Infant surgery

Infant electrolytes

Pyloric stenosis

Older children

Specific losses

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Infants with surgical problems frequently present with fluid losses and are variably dehydrated. This is where you need to think about the physiology of the congenital anomaly. Remember your goals in providing fluid therapy: replace losses, provide for maintenance requirements and estimate ongoing losses. For instance, there is not much reason to suspect that an infant promptly diagnosed with esophageal atresia /TEF is tremendously dehydrated ( remember he/she just came off placental bypass and hasn’t needed to depend on GI absorption yet.
 In contrast, the infant with gastroschisis has an immediate potential for significant fluid losses - in patients with relatively normal looking bowel surfaces that are immediately enclosed, those losses are probably less significant that in infants with a weeping/inflamed serosal surface. Gastroschisis 
This is where it is important to assess the individual patient and not make cookbook decisions and this is where experience is essential. Still,  you can start by making educated guesses and frequently reassessing the outcomes of your intervention. These measures will be those of adequate perfusion - heart rate, blood pressure, capillary refill, skin color and most importantly urine output. This requires attention to detail and a lot of number crunching. Inadequate perfusion is as treacherous as fluid overloading. Remember,  the ductus arteriosus is supposed to close postnatally, triggered by the reduced resistance in the pulmonary bed. Simplistically, think of sudden excess fluid as resulting in a full pulmonary bed, triggering shunting, which unless reversed leads to hypoxemia and worsens the pulmonary hypertension. Therefore, be careful about the rate of bolusing fluids and anticipate losses so that the baby doesn’t face repeated sudden volume expansion.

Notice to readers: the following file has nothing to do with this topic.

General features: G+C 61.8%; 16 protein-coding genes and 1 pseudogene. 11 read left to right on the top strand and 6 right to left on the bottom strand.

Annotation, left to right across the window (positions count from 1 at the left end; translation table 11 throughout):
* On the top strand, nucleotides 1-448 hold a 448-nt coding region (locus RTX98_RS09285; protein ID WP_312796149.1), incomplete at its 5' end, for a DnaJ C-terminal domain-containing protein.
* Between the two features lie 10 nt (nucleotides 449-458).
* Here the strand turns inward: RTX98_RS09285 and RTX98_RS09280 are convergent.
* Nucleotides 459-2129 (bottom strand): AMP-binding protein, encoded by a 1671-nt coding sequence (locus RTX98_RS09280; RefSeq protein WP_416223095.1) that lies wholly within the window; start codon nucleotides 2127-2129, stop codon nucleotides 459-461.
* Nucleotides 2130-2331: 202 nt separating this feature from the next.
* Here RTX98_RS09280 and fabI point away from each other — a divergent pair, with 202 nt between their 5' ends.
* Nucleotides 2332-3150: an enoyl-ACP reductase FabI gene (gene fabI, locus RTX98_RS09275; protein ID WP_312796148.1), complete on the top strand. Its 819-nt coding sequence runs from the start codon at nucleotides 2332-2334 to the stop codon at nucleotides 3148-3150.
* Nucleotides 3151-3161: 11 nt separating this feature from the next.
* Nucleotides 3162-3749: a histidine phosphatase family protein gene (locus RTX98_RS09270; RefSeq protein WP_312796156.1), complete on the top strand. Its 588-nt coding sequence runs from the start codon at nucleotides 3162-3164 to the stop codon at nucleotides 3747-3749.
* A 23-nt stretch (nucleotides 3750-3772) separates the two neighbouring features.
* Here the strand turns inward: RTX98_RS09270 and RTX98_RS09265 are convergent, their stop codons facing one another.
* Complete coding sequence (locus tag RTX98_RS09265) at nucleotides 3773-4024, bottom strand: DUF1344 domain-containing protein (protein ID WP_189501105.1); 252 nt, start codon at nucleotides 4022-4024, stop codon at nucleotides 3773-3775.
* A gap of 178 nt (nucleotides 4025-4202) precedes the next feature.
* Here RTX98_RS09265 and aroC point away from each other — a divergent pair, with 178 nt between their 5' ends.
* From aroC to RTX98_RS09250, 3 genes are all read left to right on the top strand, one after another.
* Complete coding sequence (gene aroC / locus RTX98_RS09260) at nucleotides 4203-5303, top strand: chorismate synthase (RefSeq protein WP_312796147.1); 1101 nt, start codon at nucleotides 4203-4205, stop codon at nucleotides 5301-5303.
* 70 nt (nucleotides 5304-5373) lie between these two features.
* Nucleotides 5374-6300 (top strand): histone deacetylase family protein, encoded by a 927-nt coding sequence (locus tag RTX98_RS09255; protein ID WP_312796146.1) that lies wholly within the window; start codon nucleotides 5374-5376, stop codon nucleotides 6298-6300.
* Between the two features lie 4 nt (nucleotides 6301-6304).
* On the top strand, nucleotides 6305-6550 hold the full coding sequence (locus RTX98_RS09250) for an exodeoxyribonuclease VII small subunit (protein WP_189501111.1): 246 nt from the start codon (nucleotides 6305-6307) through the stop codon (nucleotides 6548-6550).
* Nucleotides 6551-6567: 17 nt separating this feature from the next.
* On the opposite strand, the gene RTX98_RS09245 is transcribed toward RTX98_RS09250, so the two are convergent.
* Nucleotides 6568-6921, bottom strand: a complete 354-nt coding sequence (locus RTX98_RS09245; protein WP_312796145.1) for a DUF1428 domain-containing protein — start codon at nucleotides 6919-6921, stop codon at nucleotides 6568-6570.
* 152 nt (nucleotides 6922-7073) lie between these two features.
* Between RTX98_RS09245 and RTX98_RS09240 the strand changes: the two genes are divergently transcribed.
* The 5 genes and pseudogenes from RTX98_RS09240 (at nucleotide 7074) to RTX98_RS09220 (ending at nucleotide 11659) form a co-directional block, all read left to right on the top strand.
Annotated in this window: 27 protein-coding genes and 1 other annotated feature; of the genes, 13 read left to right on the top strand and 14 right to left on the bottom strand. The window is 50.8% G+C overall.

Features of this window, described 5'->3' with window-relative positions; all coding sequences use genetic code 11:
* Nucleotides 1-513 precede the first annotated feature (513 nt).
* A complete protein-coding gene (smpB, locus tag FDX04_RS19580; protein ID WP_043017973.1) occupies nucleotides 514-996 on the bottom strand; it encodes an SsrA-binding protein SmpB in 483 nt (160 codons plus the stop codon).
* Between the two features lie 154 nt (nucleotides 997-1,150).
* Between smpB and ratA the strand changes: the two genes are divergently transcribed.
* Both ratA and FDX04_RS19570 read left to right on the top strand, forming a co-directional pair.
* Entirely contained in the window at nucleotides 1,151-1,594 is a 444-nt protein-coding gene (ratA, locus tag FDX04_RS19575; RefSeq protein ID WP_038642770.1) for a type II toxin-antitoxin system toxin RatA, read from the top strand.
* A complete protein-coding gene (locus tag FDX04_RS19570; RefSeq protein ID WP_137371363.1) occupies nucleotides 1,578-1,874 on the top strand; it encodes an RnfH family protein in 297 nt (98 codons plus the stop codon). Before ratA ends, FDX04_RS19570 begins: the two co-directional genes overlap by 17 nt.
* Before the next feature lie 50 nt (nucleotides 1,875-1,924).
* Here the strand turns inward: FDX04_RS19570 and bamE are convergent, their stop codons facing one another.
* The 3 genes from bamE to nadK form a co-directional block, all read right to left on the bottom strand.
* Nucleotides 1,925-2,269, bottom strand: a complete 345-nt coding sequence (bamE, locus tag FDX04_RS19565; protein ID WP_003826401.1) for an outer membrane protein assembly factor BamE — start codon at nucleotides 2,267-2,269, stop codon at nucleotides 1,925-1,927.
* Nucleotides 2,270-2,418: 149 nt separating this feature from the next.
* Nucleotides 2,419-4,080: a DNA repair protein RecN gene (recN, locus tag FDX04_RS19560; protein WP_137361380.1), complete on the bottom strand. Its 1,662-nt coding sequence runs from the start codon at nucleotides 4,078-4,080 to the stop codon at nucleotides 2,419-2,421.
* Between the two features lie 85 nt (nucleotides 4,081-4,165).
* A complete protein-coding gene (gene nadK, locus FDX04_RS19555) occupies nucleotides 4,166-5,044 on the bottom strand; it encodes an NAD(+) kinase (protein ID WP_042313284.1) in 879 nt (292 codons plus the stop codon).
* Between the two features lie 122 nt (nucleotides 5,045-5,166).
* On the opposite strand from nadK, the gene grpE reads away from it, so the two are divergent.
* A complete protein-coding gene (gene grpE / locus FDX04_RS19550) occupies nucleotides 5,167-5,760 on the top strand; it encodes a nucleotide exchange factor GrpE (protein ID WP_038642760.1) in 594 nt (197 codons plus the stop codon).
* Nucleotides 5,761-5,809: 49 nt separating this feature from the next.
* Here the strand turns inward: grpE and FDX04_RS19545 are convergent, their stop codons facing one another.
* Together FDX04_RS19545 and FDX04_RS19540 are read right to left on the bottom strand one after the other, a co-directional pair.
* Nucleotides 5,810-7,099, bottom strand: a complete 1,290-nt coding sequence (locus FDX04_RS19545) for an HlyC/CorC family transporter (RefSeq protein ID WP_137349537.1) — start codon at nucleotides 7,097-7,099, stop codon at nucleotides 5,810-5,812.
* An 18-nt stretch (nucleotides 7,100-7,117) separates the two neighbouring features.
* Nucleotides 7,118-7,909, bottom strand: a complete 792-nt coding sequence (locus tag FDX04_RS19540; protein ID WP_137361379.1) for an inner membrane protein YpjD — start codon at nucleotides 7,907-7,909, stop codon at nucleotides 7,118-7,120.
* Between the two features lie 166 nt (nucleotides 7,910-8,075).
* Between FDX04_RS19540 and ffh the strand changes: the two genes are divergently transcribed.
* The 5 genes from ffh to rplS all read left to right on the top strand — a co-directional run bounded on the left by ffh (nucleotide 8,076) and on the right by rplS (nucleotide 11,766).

Large left-sided CDH; note stomach (NGT) and liver (umbilical vein catheter) in chest (arrows)  Some infants, such as diaphragmatic hernia (CDH) babies, are set-ups for pulmonary hypertension. Although they need an adequate circulating volume for good perfusion and the avoidance of metabolic acidosis, this is often balanced with some inotropic support from dopamine or dobutamine to artificially keep systemic arterial pressures and -resistance greater than their pulmonary coutnerparts and avoid ductal shunting.
These examples give you a baseline appreciation for the variability in neonatal fluid management and hopefully will stimulate curiosity about the individual physiologic concerns. They also point out that babies can be categorized as euvolemic, mildly dehydrated or significantly dehydrated and that general principles can then be applied. Thinking of volumes per unit body weight is much more meaningful in this instance than speaking in terms of total fluid rates or volumes.

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